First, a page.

Chinese city launches ‘food court’ for elephants in case of future elephant migrations

A 670,000 square meter food facility has been launched in southwestern China for migratory elephants amid hopes the “dining hall” will help resolve conflicts between residents and wild elephants.

Officials in Jinghong, Yunnan province, opened a food court for migratory elephants after a herd of 14 Asian elephants – the original number was 17 – walked nearly 500 kilometers across the country this summer.

Xinhua news agency reported on Wednesday that the construction of the food facility – also known as the ‘Elephant’ dining hall’ – was launched last December and completed in May at the cost of 15 million dollars.

Cha Wei, deputy director of the Jinghong Nature Reserve Management Office, told Xinhua that the “dining hall” has many plants and five salt pools to meet the needs of wild Asian elephants.

Mr. Cha was quoted as saying that the food base was established with the traditional tracks of wild Asian elephants in the wind. “We ended up choosing a nation-owned forest where Asian elephants frequent.”

Mr Cha added that “if provided with enough food, elephants will not break into villages and farmland to forage, which could help resolve conflicts between local people and wild elephants.”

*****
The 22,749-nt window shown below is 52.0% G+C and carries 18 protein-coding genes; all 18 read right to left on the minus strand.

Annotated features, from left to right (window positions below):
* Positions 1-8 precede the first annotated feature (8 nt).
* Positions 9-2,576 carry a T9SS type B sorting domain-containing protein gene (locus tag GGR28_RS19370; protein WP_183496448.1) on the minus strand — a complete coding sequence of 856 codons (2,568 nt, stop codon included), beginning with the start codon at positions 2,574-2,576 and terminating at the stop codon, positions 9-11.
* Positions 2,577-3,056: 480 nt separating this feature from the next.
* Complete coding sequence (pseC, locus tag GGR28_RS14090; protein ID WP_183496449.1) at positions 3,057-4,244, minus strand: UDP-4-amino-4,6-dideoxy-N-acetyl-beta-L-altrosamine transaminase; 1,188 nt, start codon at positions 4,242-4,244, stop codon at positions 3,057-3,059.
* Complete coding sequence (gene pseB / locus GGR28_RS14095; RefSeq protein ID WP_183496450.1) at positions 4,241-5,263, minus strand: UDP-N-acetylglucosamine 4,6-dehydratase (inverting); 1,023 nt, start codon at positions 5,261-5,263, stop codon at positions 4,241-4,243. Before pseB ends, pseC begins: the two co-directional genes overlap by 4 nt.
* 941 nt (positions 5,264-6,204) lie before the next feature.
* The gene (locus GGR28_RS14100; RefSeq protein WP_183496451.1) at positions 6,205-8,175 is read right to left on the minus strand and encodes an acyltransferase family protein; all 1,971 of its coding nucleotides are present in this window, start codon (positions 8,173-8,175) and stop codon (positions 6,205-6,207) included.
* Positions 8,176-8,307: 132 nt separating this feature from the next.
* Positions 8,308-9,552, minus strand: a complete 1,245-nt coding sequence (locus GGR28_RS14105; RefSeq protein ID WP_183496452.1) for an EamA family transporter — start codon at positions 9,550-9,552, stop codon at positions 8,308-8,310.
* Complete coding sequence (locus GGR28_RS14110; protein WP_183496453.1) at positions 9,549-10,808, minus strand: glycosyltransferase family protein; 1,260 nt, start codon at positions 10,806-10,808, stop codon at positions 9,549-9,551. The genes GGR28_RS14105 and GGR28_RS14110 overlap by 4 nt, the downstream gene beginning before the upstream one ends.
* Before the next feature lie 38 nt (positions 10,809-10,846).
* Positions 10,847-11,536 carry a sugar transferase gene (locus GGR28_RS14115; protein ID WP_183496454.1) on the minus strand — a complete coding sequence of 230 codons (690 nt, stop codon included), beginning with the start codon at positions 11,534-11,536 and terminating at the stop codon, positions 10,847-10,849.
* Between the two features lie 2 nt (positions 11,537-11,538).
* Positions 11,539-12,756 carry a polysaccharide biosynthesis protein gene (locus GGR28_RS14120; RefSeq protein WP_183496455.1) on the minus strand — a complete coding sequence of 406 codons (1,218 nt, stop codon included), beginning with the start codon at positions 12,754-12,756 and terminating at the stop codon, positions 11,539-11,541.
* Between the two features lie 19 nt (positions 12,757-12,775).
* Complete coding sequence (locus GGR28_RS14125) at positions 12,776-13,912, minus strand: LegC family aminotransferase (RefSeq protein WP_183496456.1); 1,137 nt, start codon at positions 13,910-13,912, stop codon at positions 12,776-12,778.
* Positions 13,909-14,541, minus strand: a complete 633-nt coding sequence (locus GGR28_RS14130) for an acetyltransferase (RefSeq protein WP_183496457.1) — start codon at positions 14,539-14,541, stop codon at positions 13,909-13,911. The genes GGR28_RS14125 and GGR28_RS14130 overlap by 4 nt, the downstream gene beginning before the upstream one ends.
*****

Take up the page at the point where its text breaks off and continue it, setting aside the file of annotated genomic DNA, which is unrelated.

Last month, local authorities confirmed that the Asian elephant herd had a year and a half of cross-country walks across the country.

Officials said, “all elephants are under surveillance and in stable condition.”

Meanwhile, the ‘Elephant’ dining hall is stocked with at least 38,000 banana trees and saltwater ponds. “The project aims to improve the quality of the Asian elephant’s habitat, enrich their food source and give them more to eat,” said Mr Cha.

“After the completion of the project, the elephants will be eaten at the base. This can prevent them from foraging in villages and destroying farmers’ crops,” he added.

The Asian elephant is a Grade-1 wildlife species prioritized by China for conservation. “The number of Asian elephants in Jinghong has increased from 85 at the end of the last century to 185, causing an overlap in habitat between elephants and residents,” the Global Times said.

Experts have predicted that the herd of Asian elephants that returned home last month “most likely” will hit the road again in the future.

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